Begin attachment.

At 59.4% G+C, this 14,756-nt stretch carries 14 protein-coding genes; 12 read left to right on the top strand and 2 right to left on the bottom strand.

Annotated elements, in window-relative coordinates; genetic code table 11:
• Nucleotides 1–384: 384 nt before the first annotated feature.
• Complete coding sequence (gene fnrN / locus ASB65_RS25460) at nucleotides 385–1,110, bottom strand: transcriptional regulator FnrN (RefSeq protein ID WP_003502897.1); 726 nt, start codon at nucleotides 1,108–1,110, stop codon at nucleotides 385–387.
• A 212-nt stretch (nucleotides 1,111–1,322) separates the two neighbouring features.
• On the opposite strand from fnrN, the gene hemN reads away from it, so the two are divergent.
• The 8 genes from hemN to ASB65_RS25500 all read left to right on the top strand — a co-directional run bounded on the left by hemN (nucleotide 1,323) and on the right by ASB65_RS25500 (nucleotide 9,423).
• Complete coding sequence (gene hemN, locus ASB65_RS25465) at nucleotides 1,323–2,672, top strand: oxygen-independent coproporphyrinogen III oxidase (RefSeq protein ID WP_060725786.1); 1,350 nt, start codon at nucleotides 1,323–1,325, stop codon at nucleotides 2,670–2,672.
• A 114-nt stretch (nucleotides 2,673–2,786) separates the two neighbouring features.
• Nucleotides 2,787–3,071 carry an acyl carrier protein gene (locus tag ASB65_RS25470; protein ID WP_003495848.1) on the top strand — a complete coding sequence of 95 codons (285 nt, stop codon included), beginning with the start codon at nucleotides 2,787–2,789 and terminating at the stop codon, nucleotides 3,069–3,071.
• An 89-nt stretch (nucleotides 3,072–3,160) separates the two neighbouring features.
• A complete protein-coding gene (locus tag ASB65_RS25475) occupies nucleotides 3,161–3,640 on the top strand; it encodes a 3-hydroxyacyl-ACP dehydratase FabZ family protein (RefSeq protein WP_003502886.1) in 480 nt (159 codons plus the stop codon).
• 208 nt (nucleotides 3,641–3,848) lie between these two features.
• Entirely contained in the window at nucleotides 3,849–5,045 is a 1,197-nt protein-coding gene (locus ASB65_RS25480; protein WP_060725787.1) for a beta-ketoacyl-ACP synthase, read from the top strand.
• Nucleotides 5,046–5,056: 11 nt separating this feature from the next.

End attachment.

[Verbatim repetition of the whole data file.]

At 59.4% G+C, this 14,756-nt stretch carries 14 protein-coding genes; 12 read left to right on the top strand and 2 right to left on the bottom strand.

Annotated elements, in window-relative coordinates; genetic code table 11:
• Nucleotides 1–384: 384 nt before the first annotated feature.
• Complete coding sequence (gene fnrN / locus ASB65_RS25460) at nucleotides 385–1,110, bottom strand: transcriptional regulator FnrN (RefSeq protein ID WP_003502897.1); 726 nt, start codon at nucleotides 1,108–1,110, stop codon at nucleotides 385–387.
• A 212-nt stretch (nucleotides 1,111–1,322) separates the two neighbouring features.
• On the opposite strand from fnrN, the gene hemN reads away from it, so the two are divergent.
• The 8 genes from hemN to ASB65_RS25500 all read left to right on the top strand — a co-directional run bounded on the left by hemN (nucleotide 1,323) and on the right by ASB65_RS25500 (nucleotide 9,423).
• Complete coding sequence (gene hemN, locus ASB65_RS25465) at nucleotides 1,323–2,672, top strand: oxygen-independent coproporphyrinogen III oxidase (RefSeq protein ID WP_060725786.1); 1,350 nt, start codon at nucleotides 1,323–1,325, stop codon at nucleotides 2,670–2,672.
• A 114-nt stretch (nucleotides 2,673–2,786) separates the two neighbouring features.
• Nucleotides 2,787–3,071 carry an acyl carrier protein gene (locus tag ASB65_RS25470; protein ID WP_003495848.1) on the top strand — a complete coding sequence of 95 codons (285 nt, stop codon included), beginning with the start codon at nucleotides 2,787–2,789 and terminating at the stop codon, nucleotides 3,069–3,071.
• An 89-nt stretch (nucleotides 3,072–3,160) separates the two neighbouring features.
• A complete protein-coding gene (locus tag ASB65_RS25475) occupies nucleotides 3,161–3,640 on the top strand; it encodes a 3-hydroxyacyl-ACP dehydratase FabZ family protein (RefSeq protein WP_003502886.1) in 480 nt (159 codons plus the stop codon).
• 208 nt (nucleotides 3,641–3,848) lie between these two features.
• Entirely contained in the window at nucleotides 3,849–5,045 is a 1,197-nt protein-coding gene (locus ASB65_RS25480; protein WP_060725787.1) for a beta-ketoacyl-ACP synthase, read from the top strand.
• Nucleotides 5,046–5,056: 11 nt separating this feature from the next.